Anxiety is a funny thing. Lots of people have it, thanks to the frantic world we live in and there are lots of ways to deal with it but it’s still taboo to talk about it. And if you do talk about it, you’ll often get one of two responses: dismissive, where people say things like ‘just don’t worry about it’ or like you’ve just told them you have something contagious like Ebola and they shift away from you in case they catch it.
For me, my anxiety is pretty general. I can become anxious about the tiniest work issue e.g. a run in with a student. Or I can become anxious about massive things e.g. climate change. Both can sit in the pit of my stomach, making me feel nauseous or they can crowd my head, meaning I never really switch off, as I’m constantly thinking about possible scenarios. Both are exhausting.
I am still learning about how to deal with it, as new things trigger it. For example, the state of world politics triggers it, making me go cold and shake a little. As a result, I limit my news intake, avoid Twitter and pretend the world isn’t going to hell in a handbag. (Am currently watching The Walking Dead again, just in case!) I’ve read Matt Haig and Ruby Wax in a bid to try and gain more control over it and there are a few things that I know already help me.
Food. Having anxiety is exhausting. No matter what I feel inside, I hide it from the rest of the world as much as I can and it takes a lot of energy. Eating healthily is essential if I’m to function while I hide what’s going on in my head. Eating a whole food plant based diet definitely helps. I have more energy, I sleep better and I feel better inside. Eating this way also makes me plan my food, gets me organised and helps me feel in control, which is a really important element in managing my anxiety.
Exercise. I’ve been going to spinning classes three times a week for well over a year now. No matter how tired I am, I drag myself to the class as I know it’ll help make me feel better afterwards. It gives me energy for the rest of the evening, provides my week with structure and gives me a break from working and thinking. While I’m on the bike, I have to focus or I’ll lose my way. After reading Matt Haig last year, I also started to incorporate Pilates but I let this go last term, when things got hectic. I definitely notice the difference, both physically and mentally so will be resuming this again. It definitely helps to give my head some space and gives my body some much needed strength work. I’m also going to start using my foam roller again, as my leg muscles are so tight from spinning.
Mindfulness. As I said earlier, I’m going to have a go at Ruby Wax’s mindfulness course from her book, Frazzled, and I’m going to give Headspace another chance. I think I’m going to do it in the morning, as I struggle to find time in the evening and my head is always buzzing from the day. I’ve also started up knitting and learning to crochet again. I might not have time to do this during the week, but Sunday nights are quite tough for me so I’m making Sunday night craft night, where I can do something simple.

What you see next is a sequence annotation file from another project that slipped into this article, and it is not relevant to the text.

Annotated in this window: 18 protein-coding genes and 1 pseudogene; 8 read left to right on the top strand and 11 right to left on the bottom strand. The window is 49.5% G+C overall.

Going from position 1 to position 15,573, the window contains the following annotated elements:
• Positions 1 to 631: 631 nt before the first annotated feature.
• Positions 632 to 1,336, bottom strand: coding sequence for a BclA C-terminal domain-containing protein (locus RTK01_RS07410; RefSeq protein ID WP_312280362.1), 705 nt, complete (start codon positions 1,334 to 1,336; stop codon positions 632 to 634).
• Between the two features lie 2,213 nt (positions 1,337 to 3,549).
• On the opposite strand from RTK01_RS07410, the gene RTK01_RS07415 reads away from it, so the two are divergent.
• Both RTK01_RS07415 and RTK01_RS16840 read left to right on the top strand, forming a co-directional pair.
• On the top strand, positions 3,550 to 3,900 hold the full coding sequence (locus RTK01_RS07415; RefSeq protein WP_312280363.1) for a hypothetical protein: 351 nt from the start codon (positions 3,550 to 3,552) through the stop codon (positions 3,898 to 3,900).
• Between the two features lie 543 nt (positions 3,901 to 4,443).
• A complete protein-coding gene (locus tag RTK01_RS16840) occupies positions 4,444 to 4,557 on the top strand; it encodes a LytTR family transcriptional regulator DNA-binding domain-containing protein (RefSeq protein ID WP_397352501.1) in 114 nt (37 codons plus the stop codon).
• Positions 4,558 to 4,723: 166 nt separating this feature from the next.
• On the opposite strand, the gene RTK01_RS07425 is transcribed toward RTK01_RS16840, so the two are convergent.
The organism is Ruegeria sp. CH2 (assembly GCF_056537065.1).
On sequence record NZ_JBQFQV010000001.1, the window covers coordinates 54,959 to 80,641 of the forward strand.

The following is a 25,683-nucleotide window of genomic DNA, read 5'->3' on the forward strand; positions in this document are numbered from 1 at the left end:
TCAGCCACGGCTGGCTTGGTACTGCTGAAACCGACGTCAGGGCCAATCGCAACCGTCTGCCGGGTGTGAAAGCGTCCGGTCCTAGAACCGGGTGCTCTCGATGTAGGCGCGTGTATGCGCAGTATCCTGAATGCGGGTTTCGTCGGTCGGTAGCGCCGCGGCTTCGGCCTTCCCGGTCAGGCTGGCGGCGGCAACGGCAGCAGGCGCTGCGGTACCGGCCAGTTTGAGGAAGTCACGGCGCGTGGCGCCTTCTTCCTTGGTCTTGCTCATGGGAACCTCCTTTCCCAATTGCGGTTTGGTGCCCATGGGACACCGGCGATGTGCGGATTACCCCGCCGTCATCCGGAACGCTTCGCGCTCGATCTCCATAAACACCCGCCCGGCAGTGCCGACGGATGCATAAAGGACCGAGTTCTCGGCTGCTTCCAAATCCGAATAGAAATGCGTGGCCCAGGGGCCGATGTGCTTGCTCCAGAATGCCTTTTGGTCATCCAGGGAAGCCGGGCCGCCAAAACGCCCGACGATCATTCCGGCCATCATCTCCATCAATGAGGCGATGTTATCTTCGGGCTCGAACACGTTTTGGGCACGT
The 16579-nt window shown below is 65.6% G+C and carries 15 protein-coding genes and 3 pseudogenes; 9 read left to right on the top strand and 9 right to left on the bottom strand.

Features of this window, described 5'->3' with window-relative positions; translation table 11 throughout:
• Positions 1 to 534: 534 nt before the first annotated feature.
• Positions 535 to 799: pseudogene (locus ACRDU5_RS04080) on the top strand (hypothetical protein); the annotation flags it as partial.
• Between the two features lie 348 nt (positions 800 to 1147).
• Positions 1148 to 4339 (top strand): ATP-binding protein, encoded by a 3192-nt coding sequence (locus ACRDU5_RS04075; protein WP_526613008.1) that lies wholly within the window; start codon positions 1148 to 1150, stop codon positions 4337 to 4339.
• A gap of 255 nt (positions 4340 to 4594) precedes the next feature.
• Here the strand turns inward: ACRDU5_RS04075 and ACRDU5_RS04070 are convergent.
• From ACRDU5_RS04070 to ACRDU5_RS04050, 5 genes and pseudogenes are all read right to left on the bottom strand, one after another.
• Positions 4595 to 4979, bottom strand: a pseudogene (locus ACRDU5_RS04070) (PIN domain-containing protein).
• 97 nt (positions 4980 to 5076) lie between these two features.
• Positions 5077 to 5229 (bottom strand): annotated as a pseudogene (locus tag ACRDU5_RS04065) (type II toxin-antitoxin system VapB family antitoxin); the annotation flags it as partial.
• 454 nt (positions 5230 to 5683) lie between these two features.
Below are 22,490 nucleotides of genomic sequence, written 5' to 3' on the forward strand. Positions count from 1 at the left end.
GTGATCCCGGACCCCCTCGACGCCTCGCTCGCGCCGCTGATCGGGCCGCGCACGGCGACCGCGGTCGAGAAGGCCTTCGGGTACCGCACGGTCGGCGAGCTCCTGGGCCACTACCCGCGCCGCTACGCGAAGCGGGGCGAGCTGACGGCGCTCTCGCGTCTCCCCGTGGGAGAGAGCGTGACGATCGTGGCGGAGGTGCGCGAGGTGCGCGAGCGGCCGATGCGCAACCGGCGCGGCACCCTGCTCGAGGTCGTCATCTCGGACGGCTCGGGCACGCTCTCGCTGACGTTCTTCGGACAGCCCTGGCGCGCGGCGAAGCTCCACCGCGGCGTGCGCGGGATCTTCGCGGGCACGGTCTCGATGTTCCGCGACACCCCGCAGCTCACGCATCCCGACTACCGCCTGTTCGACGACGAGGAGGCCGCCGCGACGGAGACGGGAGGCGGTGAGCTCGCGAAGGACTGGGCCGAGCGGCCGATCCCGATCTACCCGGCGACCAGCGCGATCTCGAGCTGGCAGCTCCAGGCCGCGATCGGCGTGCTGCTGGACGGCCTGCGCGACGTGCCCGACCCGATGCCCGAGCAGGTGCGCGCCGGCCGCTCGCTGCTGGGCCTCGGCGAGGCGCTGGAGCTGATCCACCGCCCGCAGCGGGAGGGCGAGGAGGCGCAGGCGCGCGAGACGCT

Reading. This has been a massive help to me and something that I lean on the worse my anxiety gets. It started with me binge reading How to Stop Time and Eleanor Oliphant is Completely Fine back to back and ended with me beating my Goodreads reading challenge target last year. Reading makes me focus 100% on what I’m doing – no checking my phone, no watching TV and it’s something I can do anywhere – in bed, in school, in a cafe, on the coastpath. I need to schedule time on the weekend, either during a lie in or in the afternoon, where I can just sit by the fire, indulging it some epic adventures.
Nature. Being outside, not matter what the weather is doing, is food for the soul. In fact, if I’m feeling particularly anxious, I will make a point of going outside and touching a tree. I try to take in the sound, sight and smell of nature whenever I can, as it helps me feel calmer. It’s one of the reasons I like to go walking during the holidays, as it helps me re-calibrate. Having said that, I’m really relieved that the days are getting lighter and the sun is about a bit more. Having previously been a fan of winter, I’m much happier when it’s warmer and brighter. I practically lived outside last summer, reading in the garden whenever I could (yes, I’m aware that head was probably caused by climate change, which causes me anxiety!)
I’m also going to be looking into essential oils and how I can use them to help me feel calmer, especially when I’m doing the things above as much as I can. It might not help, but I’m happy to give it a try. I’m also open about my anxiety. I even gave tips during a faculty meeting last year, which got shared with the whole staff and was outed as a result to everyone in one go! But it helped open up a conversation with a few people. I’m also open (professionally) with my students about it and again, this has helped them articulate how they feel with others. One parent even emailed me to thank me about the tips I shared. We must talk about anxiety as much as we can to get rid of the stigma that still surrounds it, as it’ll help more people to handle it better.